Saturday, November 07, 2009

Landlord flouting the spirit of the tenancy deposit legislation says Judge

Note - the Landlord Law Blog has now moved to

There is new tenancy deposit case report in the November issue the Legal Action Magazine, Da Costa v. Pinter, which took place at Bromely County Court in April 2009.

Here the tenancy agreement provided for a monthly rent of £1,950 but also stated 'Payment required in advance of £4,200'. The agents invoice described £2,250 of this sum as a deposit, and at the end of the tenancy the tenants asked for it back. As it was not forthcoming they issued county court proceedings for its return and also claimed the fine of three times the deposit sum. The deposit was then protected, after the issue of proceedings.

The Judge (District Judge Burn) accepted that the sum paid was a deposit and awarded the claimants the deposit money and the fine of £6,750. However the interesting part of this case is the quote from the Judge:

"The purpose of the Act is to try to ensure that landlords secure tenancy deposits in a recognised deposit scheme at the start of the tenancy, so that the deposit can be returned to tenants quickly when the tenancy ends, and that disputes about the deposit can be resolved under the schemes' procedures without the need for court proceedings.

Landlords who describe a deposit as something else, who do not secure it promptly in a deposit scheme as required by the Act, then fail to return the deposit when the tenant leaves (especially if this is without good cause, thereby forcing the tenant to start court proceedings to recover the money) but who then at the last minute after the tenant issues proceedings, pay the deposit into a scheme, are clearly flouting the spirit of the legislation and, on my interpretation, the letter also.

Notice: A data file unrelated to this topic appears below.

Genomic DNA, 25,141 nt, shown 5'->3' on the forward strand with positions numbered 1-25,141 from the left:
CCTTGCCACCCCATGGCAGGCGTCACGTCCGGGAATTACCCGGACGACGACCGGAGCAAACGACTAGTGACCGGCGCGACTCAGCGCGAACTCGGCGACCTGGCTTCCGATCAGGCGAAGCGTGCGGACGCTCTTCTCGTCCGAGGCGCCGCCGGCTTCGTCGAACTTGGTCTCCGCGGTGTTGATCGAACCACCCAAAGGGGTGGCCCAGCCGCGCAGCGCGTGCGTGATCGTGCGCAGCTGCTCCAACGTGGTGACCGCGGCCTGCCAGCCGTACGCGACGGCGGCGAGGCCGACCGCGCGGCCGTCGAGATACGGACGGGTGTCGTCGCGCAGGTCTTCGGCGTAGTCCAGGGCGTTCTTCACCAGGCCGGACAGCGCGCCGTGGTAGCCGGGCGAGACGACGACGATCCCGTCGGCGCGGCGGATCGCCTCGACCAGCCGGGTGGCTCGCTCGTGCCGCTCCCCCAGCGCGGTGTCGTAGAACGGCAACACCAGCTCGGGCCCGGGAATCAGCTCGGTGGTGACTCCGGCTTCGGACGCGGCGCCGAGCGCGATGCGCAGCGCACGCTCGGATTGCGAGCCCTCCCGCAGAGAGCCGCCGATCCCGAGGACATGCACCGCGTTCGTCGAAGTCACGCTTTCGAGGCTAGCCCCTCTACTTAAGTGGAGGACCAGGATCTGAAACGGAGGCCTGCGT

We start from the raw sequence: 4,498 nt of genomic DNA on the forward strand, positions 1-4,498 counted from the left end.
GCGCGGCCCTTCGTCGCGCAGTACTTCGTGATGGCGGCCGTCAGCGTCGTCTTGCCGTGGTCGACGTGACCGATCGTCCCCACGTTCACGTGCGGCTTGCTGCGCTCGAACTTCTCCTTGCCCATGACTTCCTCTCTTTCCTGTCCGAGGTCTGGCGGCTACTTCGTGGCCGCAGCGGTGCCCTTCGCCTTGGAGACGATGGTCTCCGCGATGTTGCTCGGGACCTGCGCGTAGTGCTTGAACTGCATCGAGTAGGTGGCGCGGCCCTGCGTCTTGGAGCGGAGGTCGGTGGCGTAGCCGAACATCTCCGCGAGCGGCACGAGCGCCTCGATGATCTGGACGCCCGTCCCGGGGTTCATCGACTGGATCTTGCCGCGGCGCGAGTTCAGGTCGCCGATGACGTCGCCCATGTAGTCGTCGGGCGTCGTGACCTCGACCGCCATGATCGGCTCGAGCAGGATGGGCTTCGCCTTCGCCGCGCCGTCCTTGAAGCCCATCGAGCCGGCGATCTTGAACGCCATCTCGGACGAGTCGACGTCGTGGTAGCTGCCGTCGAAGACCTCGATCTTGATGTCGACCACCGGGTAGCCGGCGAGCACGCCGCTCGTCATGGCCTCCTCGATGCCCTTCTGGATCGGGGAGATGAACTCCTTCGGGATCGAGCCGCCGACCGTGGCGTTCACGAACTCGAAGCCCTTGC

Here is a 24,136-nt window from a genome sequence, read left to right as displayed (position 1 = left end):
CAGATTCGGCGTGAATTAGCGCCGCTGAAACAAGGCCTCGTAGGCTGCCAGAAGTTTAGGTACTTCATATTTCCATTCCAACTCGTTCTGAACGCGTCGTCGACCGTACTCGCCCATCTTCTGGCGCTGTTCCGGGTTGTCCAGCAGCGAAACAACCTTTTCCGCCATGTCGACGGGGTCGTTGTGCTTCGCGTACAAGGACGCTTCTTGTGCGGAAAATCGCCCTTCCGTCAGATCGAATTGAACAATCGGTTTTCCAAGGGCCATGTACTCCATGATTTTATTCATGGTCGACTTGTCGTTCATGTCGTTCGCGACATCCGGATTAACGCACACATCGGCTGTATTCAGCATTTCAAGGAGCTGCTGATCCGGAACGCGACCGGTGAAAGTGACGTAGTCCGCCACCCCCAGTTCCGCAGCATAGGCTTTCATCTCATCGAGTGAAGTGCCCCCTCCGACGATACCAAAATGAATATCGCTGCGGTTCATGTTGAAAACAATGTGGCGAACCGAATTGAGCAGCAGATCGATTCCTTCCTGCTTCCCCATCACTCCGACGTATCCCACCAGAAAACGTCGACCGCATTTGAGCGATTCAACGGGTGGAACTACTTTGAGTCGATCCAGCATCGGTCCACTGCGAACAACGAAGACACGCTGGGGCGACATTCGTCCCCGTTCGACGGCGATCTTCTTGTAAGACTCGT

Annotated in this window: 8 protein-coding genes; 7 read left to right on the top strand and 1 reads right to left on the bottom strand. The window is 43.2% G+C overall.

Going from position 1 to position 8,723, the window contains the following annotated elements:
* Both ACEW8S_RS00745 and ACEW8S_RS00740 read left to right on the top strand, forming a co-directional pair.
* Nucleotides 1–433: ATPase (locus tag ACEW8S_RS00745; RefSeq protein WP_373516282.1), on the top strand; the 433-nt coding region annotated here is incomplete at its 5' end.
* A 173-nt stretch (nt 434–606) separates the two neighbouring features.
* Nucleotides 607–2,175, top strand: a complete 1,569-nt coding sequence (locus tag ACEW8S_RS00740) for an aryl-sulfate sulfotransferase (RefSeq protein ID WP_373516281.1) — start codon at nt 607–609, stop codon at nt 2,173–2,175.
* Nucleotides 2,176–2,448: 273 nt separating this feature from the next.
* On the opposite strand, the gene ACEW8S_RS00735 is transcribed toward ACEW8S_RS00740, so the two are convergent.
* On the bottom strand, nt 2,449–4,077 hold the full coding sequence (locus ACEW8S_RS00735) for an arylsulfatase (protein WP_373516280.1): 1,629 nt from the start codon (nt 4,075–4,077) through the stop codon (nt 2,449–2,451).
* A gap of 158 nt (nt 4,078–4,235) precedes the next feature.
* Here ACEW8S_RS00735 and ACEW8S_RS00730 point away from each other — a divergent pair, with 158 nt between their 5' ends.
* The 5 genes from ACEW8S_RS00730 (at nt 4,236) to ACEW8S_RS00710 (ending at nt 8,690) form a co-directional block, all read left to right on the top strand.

If the s213 and s214 remedies are not applied in a case such as the instant one, the Act would be rendered virtually toothless when landlords flout its provisions."

There have been suggestions, following on from the Sheffield Case (Harvey v. Bamforth), that a landlord is 'safe' so long as he protects the deposit before any court hearing. However I suspect that if and when a case ever gets to the Court of Appeal, the approach that they will take is more likley to be the same as that taken by District Judge Burn in this case.

Stumble Upon Toolbar

1 comment:

David said...

Whilst there is some ambiguity about late protection, the penalty in the legislation for not providing the prescribed information seems a lot more clearly attached to the act, not the date it is done. The Harvey v Bamforth case was about the late provision of the prescribed information, not the late registration of the deposit, which are two separate issues.